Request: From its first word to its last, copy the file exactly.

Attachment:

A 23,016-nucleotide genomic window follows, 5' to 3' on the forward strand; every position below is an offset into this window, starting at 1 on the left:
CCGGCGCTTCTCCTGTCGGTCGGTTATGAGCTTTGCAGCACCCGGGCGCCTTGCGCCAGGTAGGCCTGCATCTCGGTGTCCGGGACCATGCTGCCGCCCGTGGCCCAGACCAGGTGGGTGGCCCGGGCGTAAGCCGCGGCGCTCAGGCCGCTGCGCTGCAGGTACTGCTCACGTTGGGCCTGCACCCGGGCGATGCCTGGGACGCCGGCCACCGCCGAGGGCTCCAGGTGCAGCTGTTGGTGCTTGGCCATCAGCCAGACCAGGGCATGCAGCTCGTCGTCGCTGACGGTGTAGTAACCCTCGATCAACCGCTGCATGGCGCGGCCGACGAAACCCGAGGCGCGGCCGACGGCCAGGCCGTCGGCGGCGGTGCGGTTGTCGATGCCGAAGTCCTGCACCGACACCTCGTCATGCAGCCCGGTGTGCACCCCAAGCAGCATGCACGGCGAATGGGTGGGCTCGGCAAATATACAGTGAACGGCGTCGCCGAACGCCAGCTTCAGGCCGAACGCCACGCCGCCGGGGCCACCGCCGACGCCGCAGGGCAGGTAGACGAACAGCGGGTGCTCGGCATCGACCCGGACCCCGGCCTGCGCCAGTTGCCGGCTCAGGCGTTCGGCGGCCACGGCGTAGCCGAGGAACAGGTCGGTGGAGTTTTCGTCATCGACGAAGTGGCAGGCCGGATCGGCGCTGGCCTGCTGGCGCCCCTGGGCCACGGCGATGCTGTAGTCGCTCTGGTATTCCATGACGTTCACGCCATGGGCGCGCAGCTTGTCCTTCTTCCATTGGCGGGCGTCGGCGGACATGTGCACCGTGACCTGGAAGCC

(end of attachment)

A 23,016-nucleotide genomic window follows, 5' to 3' on the forward strand; every position below is an offset into this window, starting at 1 on the left:
CCGGCGCTTCTCCTGTCGGTCGGTTATGAGCTTTGCAGCACCCGGGCGCCTTGCGCCAGGTAGGCCTGCATCTCGGTGTCCGGGACCATGCTGCCGCCCGTGGCCCAGACCAGGTGGGTGGCCCGGGCGTAAGCCGCGGCGCTCAGGCCGCTGCGCTGCAGGTACTGCTCACGTTGGGCCTGCACCCGGGCGATGCCTGGGACGCCGGCCACCGCCGAGGGCTCCAGGTGCAGCTGTTGGTGCTTGGCCATCAGCCAGACCAGGGCATGCAGCTCGTCGTCGCTGACGGTGTAGTAACCCTCGATCAACCGCTGCATGGCGCGGCCGACGAAACCCGAGGCGCGGCCGACGGCCAGGCCGTCGGCGGCGGTGCGGTTGTCGATGCCGAAGTCCTGCACCGACACCTCGTCATGCAGCCCGGTGTGCACCCCAAGCAGCATGCACGGCGAATGGGTGGGCTCGGCAAATATACAGTGAACGGCGTCGCCGAACGCCAGCTTCAGGCCGAACGCCACGCCGCCGGGGCCACCGCCGACGCCGCAGGGCAGGTAGACGAACAGCGGGTGCTCGGCATCGACCCGGACCCCGGCCTGCGCCAGTTGCCGGCTCAGGCGTTCGGCGGCCACGGCGTAGCCGAGGAACAGGTCGGTGGAGTTTTCGTCATCGACGAAGTGGCAGGCCGGATCGGCGCTGGCCTGCTGGCGCCCCTGGGCCACGGCGATGCTGTAGTCGCTCTGGTATTCCATGACGTTCACGCCATGGGCGCGCAGCTTGTCCTTCTTCCATTGGCGGGCGTCGGCGGACATGTGCACCGTGACCTGGAAGCC